By Sarah Soule
Mayer Zald’s passing has left many of us with a great sense of sadness and loss. We have lost one of the great leaders of sociological thought at the intersection of organizational and social movement studies. And, we have lost a dear friend and mentor. During the two years preceding his death, Mayer and I corresponded fairly frequently about an article that I was working on for Organization Studies. These discussions had a great impact on what I was writing and this short essay summarizes some of the ideas that Mayer and I discussed during this period. Since these ideas are really suggestions for future research at the intersection of social movements and organizational studies, it seems appropriate to share them with the readers of Mobilizing Ideas.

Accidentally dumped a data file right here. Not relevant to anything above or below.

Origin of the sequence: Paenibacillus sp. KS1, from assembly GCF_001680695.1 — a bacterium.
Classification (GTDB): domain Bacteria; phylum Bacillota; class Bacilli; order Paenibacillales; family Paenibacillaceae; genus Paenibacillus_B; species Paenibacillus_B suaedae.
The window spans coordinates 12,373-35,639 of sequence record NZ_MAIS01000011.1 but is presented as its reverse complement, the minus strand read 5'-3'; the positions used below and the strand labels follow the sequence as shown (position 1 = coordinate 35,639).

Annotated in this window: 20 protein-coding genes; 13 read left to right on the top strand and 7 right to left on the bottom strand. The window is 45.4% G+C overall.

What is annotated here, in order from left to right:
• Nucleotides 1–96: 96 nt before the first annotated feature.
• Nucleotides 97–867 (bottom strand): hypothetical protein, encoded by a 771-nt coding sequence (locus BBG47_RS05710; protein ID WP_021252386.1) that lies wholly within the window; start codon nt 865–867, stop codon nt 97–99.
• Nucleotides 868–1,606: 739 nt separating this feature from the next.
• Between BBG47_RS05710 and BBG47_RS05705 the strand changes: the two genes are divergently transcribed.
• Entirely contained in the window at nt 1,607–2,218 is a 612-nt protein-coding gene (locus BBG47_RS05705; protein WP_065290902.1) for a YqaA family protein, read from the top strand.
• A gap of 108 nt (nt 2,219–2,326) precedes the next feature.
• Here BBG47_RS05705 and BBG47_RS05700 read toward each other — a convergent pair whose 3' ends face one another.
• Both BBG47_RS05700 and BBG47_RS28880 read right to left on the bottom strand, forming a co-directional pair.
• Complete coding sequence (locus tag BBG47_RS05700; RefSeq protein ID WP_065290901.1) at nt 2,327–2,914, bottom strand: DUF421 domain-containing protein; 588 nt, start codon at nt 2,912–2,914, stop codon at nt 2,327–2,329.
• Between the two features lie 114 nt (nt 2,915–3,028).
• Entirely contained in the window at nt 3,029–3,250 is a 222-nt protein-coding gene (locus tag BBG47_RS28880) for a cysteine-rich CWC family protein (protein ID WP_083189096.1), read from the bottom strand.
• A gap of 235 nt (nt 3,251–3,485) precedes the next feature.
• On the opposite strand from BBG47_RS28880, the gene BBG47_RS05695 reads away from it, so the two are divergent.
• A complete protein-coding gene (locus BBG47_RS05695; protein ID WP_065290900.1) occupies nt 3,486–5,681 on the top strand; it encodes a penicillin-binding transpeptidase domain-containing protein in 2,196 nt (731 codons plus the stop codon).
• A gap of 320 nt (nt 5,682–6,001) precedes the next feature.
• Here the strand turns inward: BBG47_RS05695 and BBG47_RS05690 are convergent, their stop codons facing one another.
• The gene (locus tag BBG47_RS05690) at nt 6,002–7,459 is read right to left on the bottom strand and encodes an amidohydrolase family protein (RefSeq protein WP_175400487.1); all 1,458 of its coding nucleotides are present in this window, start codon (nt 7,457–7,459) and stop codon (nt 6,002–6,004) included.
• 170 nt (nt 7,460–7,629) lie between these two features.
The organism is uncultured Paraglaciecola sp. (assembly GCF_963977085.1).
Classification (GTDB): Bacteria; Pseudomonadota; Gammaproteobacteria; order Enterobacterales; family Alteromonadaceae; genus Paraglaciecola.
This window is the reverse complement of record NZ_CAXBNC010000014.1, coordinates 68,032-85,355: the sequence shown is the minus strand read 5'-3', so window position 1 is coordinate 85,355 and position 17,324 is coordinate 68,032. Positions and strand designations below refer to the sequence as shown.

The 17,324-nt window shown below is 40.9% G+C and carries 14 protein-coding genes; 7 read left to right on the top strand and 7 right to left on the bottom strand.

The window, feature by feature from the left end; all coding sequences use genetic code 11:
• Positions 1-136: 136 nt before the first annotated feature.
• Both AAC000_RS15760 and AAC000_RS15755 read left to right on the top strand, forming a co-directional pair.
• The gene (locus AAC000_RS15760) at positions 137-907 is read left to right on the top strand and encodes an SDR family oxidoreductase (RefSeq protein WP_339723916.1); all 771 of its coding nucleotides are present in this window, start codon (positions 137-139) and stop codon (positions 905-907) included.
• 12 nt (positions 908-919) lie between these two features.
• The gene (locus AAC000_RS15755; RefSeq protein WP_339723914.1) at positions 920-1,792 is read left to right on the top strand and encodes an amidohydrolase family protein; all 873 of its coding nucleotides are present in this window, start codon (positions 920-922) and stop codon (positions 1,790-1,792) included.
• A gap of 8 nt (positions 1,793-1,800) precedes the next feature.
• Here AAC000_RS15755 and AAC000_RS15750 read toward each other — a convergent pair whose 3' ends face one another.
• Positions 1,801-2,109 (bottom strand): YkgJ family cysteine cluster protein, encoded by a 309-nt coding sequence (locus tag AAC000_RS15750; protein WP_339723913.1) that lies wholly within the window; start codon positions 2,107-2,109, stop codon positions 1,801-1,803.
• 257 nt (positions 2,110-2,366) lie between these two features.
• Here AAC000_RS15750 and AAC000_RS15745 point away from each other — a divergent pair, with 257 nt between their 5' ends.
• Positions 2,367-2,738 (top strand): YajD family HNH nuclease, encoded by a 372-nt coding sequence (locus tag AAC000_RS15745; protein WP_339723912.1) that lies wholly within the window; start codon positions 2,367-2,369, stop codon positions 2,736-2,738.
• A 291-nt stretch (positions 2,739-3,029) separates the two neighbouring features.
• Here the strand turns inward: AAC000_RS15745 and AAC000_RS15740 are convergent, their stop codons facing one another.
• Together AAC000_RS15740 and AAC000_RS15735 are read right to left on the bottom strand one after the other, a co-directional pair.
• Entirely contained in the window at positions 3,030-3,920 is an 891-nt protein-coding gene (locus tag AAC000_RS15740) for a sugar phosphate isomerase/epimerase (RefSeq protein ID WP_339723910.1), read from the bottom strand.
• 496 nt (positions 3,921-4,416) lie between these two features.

First, if we take seriously the classic 1978 paper by Zald and Berger, we ought to spend more time focusing on movement dynamics within organization. One idea that Mayer and I talked a fair bit about was inspired by the work of the political scientist, James Scott, whose early work focused on the tactics used in peasant revolts – the so-called “weapons of the weak.” Several scholars of movements within organizations have focused on the idea of resistance in the workplace. Resistance, in this work, encompasses a variety of more passive tactics (e.g., sabotage, recalcitrance, foot-dragging, and so on) used by relatively powerless employees and are designed to buck authority and eventually (ideally) make change within the workplace. Of course, there are other movement dynamics within organizations, such as repression, that are also understudied by organizational scholars. On this point, Mayer and I discussed bringing ideas from social movements studies of state repression to bear on organizational responses to activism. How do firms retaliate against their employees for activism? Do they reprimand them for their activism? Dismiss them? Use private security forces against them? And, when will firms retaliate against their employees for activism? What kinds of threat are more likely to produce a repressive response by firms?